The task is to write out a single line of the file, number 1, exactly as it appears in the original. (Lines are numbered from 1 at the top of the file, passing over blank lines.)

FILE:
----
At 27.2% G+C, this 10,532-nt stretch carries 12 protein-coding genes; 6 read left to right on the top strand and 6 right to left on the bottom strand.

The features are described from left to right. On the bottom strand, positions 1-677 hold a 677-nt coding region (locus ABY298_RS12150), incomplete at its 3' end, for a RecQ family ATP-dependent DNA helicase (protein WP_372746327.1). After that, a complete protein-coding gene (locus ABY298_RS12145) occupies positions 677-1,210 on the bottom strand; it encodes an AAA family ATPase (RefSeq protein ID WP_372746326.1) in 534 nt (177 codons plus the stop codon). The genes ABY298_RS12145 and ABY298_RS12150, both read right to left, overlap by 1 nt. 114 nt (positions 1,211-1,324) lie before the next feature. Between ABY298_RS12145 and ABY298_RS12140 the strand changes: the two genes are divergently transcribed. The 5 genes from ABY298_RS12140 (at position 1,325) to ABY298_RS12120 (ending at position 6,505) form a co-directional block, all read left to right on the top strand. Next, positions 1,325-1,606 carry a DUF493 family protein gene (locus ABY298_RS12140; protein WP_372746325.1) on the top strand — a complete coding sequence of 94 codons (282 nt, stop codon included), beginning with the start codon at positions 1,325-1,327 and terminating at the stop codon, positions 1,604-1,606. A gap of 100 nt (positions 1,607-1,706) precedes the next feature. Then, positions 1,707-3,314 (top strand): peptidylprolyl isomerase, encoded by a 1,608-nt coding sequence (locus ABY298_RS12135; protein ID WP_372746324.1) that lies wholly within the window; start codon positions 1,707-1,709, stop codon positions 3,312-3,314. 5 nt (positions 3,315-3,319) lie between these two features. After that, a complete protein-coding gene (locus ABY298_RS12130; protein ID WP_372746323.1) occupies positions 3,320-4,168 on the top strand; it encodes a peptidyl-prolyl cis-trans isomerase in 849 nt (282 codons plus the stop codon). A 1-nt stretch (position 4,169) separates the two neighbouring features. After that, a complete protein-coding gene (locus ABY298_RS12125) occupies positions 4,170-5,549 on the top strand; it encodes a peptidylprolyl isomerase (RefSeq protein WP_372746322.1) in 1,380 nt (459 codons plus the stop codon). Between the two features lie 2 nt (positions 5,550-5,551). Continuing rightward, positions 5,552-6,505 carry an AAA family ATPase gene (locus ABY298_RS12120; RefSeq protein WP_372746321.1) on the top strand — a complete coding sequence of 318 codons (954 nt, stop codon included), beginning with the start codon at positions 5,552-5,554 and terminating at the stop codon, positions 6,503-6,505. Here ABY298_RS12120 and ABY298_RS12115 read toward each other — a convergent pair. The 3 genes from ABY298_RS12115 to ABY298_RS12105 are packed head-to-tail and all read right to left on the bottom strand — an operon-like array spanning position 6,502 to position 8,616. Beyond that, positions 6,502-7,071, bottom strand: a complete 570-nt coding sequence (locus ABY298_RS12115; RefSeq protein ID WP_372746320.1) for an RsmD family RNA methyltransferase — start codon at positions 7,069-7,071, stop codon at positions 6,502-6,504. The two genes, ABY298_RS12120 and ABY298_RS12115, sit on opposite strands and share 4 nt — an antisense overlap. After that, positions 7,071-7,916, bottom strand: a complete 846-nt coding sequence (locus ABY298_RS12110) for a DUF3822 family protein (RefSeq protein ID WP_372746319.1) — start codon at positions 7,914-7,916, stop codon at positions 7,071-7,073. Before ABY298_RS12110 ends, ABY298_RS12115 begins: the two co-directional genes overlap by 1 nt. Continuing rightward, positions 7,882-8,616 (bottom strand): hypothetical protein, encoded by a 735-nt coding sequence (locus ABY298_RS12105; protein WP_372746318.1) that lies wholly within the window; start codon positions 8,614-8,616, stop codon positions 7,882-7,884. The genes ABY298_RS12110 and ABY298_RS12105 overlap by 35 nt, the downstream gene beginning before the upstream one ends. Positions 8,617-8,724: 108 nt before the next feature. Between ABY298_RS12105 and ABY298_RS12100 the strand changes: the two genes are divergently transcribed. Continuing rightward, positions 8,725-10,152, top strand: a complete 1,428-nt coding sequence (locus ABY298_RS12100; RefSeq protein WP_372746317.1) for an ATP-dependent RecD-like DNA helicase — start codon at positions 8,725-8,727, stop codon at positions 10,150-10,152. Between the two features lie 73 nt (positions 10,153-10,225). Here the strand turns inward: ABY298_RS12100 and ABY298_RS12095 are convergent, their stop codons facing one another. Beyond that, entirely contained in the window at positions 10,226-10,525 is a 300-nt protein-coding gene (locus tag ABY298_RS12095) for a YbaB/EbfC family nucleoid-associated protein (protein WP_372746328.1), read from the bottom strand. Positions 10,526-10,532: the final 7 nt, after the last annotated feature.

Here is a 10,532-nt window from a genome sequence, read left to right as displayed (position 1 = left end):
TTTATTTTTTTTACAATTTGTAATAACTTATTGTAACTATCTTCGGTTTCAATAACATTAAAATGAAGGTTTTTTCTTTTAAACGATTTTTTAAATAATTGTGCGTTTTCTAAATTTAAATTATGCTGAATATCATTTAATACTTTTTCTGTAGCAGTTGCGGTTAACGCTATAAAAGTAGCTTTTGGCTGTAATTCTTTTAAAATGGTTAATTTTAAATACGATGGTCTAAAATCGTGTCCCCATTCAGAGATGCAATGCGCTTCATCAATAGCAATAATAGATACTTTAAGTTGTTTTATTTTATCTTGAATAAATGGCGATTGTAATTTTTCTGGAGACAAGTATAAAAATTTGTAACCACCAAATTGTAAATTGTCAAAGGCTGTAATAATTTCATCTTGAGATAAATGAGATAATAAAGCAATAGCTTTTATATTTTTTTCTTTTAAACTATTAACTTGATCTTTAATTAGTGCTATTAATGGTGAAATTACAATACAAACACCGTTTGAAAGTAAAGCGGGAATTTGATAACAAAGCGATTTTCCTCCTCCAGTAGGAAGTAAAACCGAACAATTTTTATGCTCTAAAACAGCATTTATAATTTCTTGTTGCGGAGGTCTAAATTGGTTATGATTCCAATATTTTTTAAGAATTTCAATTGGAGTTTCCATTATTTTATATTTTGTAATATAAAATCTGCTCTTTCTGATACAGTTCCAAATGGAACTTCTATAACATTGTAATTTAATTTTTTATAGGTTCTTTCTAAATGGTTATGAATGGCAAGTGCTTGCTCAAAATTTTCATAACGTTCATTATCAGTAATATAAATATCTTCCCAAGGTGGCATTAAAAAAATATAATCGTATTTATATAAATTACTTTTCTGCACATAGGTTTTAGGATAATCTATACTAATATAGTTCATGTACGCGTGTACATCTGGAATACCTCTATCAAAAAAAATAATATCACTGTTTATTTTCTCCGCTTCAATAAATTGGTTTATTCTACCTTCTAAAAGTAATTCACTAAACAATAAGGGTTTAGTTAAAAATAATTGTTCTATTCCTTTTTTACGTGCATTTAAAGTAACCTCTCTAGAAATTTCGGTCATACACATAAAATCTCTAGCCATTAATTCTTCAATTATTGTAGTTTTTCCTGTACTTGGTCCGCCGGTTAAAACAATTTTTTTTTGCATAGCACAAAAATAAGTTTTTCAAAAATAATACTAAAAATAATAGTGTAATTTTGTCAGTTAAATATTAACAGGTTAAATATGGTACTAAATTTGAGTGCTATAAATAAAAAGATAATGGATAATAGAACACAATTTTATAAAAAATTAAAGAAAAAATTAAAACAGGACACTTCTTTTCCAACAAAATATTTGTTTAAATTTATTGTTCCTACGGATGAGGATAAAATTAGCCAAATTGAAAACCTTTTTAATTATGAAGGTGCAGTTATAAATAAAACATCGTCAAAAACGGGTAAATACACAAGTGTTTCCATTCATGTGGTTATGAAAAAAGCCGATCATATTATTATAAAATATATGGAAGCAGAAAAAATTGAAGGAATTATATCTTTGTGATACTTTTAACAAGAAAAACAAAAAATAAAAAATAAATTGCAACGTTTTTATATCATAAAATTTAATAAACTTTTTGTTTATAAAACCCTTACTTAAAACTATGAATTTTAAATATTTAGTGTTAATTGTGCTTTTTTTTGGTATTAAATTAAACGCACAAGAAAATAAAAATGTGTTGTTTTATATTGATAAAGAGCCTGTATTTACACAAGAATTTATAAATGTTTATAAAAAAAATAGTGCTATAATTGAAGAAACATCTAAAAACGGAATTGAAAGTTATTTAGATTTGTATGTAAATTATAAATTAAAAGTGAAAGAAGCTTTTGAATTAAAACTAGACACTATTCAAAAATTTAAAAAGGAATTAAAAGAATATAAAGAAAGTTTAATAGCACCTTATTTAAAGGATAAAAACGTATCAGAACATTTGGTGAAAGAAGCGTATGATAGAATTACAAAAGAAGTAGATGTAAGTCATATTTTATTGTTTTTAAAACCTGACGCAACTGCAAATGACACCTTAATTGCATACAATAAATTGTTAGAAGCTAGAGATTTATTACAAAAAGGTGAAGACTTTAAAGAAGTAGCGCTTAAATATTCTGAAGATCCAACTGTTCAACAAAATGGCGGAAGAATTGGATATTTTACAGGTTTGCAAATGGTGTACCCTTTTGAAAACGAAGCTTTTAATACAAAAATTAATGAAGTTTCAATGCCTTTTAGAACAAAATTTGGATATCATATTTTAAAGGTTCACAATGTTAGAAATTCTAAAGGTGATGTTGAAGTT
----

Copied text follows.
At 27.2% G+C, this 10,532-nt stretch carries 12 protein-coding genes; 6 read left to right on the top strand and 6 right to left on the bottom strand.